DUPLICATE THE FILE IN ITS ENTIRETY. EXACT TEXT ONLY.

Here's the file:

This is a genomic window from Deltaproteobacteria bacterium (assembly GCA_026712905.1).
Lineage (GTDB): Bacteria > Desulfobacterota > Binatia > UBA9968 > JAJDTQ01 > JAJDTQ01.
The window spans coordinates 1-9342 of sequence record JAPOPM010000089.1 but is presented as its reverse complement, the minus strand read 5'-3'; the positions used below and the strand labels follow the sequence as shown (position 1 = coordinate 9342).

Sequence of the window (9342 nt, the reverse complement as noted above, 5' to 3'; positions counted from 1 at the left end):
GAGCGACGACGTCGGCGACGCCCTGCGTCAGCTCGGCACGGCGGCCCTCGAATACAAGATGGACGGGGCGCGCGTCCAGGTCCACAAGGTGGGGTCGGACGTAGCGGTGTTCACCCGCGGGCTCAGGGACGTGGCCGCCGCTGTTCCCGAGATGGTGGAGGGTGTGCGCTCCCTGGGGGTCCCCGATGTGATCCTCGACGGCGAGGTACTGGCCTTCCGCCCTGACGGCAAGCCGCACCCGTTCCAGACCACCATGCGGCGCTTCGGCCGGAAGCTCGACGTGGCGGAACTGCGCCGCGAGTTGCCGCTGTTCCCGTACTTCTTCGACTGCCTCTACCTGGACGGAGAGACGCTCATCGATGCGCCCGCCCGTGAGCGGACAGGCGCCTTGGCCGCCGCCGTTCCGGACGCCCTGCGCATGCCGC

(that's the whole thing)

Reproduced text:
This is a genomic window from Deltaproteobacteria bacterium (assembly GCA_026712905.1).
Lineage (GTDB): Bacteria > Desulfobacterota > Binatia > UBA9968 > JAJDTQ01 > JAJDTQ01.
The window spans coordinates 1-9342 of sequence record JAPOPM010000089.1 but is presented as its reverse complement, the minus strand read 5'-3'; the positions used below and the strand labels follow the sequence as shown (position 1 = coordinate 9342).

Sequence of the window (9342 nt, the reverse complement as noted above, 5' to 3'; positions counted from 1 at the left end):
GAGCGACGACGTCGGCGACGCCCTGCGTCAGCTCGGCACGGCGGCCCTCGAATACAAGATGGACGGGGCGCGCGTCCAGGTCCACAAGGTGGGGTCGGACGTAGCGGTGTTCACCCGCGGGCTCAGGGACGTGGCCGCCGCTGTTCCCGAGATGGTGGAGGGTGTGCGCTCCCTGGGGGTCCCCGATGTGATCCTCGACGGCGAGGTACTGGCCTTCCGCCCTGACGGCAAGCCGCACCCGTTCCAGACCACCATGCGGCGCTTCGGCCGGAAGCTCGACGTGGCGGAACTGCGCCGCGAGTTGCCGCTGTTCCCGTACTTCTTCGACTGCCTCTACCTGGACGGAGAGACGCTCATCGATGCGCCCGCCCGTGAGCGGACAGGCGCCTTGGCCGCCGCCGTTCCGGACGCCCTGCGCATGCCGC